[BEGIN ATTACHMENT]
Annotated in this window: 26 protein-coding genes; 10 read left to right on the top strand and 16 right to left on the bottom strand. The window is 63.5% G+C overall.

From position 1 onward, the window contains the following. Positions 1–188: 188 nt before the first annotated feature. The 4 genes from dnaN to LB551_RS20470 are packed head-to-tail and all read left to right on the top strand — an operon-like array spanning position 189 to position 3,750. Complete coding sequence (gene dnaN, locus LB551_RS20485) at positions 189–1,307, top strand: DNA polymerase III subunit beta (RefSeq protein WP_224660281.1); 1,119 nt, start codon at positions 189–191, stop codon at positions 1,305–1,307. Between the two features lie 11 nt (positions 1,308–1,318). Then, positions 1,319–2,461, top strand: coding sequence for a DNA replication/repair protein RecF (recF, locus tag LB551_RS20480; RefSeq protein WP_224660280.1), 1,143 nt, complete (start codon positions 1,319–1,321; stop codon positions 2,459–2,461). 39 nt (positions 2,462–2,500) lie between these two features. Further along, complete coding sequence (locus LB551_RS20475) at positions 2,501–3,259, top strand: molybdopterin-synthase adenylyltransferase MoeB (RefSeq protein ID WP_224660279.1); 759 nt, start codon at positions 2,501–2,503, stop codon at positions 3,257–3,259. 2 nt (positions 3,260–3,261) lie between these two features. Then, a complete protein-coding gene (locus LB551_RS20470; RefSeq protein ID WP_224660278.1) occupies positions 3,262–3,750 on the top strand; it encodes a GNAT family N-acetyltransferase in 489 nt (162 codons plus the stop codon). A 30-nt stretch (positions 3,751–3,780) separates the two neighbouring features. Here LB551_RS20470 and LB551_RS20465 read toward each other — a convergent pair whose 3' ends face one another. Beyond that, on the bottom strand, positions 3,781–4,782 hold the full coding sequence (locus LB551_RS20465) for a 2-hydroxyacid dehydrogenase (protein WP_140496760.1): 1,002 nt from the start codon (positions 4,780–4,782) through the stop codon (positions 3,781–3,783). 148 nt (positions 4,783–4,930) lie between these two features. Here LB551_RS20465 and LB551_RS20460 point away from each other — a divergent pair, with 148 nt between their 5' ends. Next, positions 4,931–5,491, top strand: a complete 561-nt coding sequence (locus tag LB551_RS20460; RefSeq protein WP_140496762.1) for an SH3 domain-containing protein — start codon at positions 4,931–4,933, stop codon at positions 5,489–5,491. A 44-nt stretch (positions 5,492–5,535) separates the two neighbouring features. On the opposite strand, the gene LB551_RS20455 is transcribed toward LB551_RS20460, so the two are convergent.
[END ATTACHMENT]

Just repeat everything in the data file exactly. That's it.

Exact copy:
Annotated in this window: 26 protein-coding genes; 10 read left to right on the top strand and 16 right to left on the bottom strand. The window is 63.5% G+C overall.

From position 1 onward, the window contains the following. Positions 1–188: 188 nt before the first annotated feature. The 4 genes from dnaN to LB551_RS20470 are packed head-to-tail and all read left to right on the top strand — an operon-like array spanning position 189 to position 3,750. Complete coding sequence (gene dnaN, locus LB551_RS20485) at positions 189–1,307, top strand: DNA polymerase III subunit beta (RefSeq protein WP_224660281.1); 1,119 nt, start codon at positions 189–191, stop codon at positions 1,305–1,307. Between the two features lie 11 nt (positions 1,308–1,318). Then, positions 1,319–2,461, top strand: coding sequence for a DNA replication/repair protein RecF (recF, locus tag LB551_RS20480; RefSeq protein WP_224660280.1), 1,143 nt, complete (start codon positions 1,319–1,321; stop codon positions 2,459–2,461). 39 nt (positions 2,462–2,500) lie between these two features. Further along, complete coding sequence (locus LB551_RS20475) at positions 2,501–3,259, top strand: molybdopterin-synthase adenylyltransferase MoeB (RefSeq protein ID WP_224660279.1); 759 nt, start codon at positions 2,501–2,503, stop codon at positions 3,257–3,259. 2 nt (positions 3,260–3,261) lie between these two features. Then, a complete protein-coding gene (locus LB551_RS20470; RefSeq protein ID WP_224660278.1) occupies positions 3,262–3,750 on the top strand; it encodes a GNAT family N-acetyltransferase in 489 nt (162 codons plus the stop codon). A 30-nt stretch (positions 3,751–3,780) separates the two neighbouring features. Here LB551_RS20470 and LB551_RS20465 read toward each other — a convergent pair whose 3' ends face one another. Beyond that, on the bottom strand, positions 3,781–4,782 hold the full coding sequence (locus LB551_RS20465) for a 2-hydroxyacid dehydrogenase (protein WP_140496760.1): 1,002 nt from the start codon (positions 4,780–4,782) through the stop codon (positions 3,781–3,783). 148 nt (positions 4,783–4,930) lie between these two features. Here LB551_RS20465 and LB551_RS20460 point away from each other — a divergent pair, with 148 nt between their 5' ends. Next, positions 4,931–5,491, top strand: a complete 561-nt coding sequence (locus tag LB551_RS20460; RefSeq protein WP_140496762.1) for an SH3 domain-containing protein — start codon at positions 4,931–4,933, stop codon at positions 5,489–5,491. A 44-nt stretch (positions 5,492–5,535) separates the two neighbouring features. On the opposite strand, the gene LB551_RS20455 is transcribed toward LB551_RS20460, so the two are convergent.